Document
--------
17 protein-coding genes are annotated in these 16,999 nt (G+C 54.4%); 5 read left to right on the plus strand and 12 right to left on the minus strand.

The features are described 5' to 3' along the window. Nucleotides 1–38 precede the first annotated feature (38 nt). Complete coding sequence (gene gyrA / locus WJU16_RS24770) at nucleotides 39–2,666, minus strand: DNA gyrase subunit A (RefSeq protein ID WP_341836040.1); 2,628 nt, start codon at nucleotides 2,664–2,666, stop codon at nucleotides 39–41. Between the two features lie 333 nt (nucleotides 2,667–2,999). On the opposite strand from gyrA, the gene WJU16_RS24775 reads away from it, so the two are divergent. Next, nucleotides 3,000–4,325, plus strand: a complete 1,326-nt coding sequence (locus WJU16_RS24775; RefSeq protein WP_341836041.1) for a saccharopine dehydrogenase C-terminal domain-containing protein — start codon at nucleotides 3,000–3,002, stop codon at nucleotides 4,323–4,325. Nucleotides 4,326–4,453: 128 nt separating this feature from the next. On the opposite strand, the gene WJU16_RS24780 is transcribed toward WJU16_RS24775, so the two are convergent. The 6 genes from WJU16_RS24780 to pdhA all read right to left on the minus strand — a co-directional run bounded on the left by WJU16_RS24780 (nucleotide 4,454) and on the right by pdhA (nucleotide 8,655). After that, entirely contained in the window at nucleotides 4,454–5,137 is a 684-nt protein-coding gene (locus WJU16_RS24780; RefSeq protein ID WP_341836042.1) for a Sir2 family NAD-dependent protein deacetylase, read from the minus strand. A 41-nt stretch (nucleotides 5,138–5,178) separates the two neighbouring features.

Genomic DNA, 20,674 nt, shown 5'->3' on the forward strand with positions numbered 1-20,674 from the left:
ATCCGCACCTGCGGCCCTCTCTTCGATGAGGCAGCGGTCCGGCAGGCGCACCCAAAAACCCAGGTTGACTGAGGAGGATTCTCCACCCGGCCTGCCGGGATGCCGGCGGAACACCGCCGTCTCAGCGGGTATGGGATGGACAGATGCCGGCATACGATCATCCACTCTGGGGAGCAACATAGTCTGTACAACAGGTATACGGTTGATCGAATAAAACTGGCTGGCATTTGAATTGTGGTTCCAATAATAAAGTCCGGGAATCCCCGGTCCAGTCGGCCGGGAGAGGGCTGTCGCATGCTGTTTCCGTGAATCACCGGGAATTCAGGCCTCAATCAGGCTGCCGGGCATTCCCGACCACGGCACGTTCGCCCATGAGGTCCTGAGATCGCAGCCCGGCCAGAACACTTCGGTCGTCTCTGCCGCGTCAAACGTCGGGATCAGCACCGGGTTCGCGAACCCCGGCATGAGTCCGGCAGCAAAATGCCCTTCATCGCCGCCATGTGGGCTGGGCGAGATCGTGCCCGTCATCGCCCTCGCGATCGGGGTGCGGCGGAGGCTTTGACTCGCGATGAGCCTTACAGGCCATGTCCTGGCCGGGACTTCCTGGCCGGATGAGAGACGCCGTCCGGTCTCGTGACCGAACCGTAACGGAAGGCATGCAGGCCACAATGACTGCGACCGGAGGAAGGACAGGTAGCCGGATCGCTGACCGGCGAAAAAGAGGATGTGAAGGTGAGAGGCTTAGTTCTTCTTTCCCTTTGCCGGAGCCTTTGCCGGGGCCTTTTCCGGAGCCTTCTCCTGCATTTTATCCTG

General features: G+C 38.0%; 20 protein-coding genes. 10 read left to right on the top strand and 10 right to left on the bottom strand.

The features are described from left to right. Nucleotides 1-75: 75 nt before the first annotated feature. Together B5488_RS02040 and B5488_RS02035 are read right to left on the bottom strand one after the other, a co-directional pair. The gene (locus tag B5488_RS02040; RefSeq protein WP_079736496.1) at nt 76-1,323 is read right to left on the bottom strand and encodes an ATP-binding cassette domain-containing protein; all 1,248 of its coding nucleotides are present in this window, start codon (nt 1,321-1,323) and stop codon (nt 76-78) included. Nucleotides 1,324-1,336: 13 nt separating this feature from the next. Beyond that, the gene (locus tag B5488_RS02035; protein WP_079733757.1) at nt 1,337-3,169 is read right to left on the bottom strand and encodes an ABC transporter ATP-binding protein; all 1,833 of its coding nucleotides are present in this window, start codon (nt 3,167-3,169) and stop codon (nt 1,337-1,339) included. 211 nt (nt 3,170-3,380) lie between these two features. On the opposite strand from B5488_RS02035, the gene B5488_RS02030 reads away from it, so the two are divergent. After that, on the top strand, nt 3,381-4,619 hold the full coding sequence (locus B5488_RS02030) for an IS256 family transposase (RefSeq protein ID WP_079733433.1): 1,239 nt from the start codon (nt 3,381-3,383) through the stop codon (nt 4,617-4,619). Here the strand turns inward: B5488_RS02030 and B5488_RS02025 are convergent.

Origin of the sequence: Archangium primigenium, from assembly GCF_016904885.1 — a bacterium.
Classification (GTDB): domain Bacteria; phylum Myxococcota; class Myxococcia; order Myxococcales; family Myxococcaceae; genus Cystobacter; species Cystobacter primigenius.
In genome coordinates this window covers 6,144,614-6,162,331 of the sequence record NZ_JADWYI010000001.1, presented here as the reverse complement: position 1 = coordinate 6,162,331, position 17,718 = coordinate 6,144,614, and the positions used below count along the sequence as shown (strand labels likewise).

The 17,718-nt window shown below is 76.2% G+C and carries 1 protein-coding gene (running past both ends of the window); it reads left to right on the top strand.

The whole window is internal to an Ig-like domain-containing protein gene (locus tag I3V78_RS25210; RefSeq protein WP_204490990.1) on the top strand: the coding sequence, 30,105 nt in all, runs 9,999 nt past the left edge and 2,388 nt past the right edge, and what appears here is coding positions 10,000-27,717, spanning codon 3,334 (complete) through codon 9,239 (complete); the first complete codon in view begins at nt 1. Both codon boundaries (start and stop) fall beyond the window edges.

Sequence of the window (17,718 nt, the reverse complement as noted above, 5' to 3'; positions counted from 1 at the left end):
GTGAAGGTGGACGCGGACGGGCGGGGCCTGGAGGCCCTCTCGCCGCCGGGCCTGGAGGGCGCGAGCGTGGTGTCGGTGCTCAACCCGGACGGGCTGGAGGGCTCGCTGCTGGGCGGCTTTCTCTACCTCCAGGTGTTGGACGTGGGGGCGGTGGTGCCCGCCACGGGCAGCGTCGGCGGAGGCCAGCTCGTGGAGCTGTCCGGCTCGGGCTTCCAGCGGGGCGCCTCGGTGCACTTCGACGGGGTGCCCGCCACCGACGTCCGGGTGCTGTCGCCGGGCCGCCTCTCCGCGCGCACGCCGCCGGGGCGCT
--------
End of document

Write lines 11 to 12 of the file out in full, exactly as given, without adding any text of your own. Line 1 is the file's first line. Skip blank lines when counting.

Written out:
The whole window is internal to an Ig-like domain-containing protein gene (locus tag I3V78_RS25210; RefSeq protein WP_204490990.1) on the top strand: the coding sequence, 30,105 nt in all, runs 9,999 nt past the left edge and 2,388 nt past the right edge, and what appears here is coding positions 10,000-27,717, spanning codon 3,334 (complete) through codon 9,239 (complete); the first complete codon in view begins at nt 1. Both codon boundaries (start and stop) fall beyond the window edges.

Sequence of the window (17,718 nt, the reverse complement as noted above, 5' to 3'; positions counted from 1 at the left end):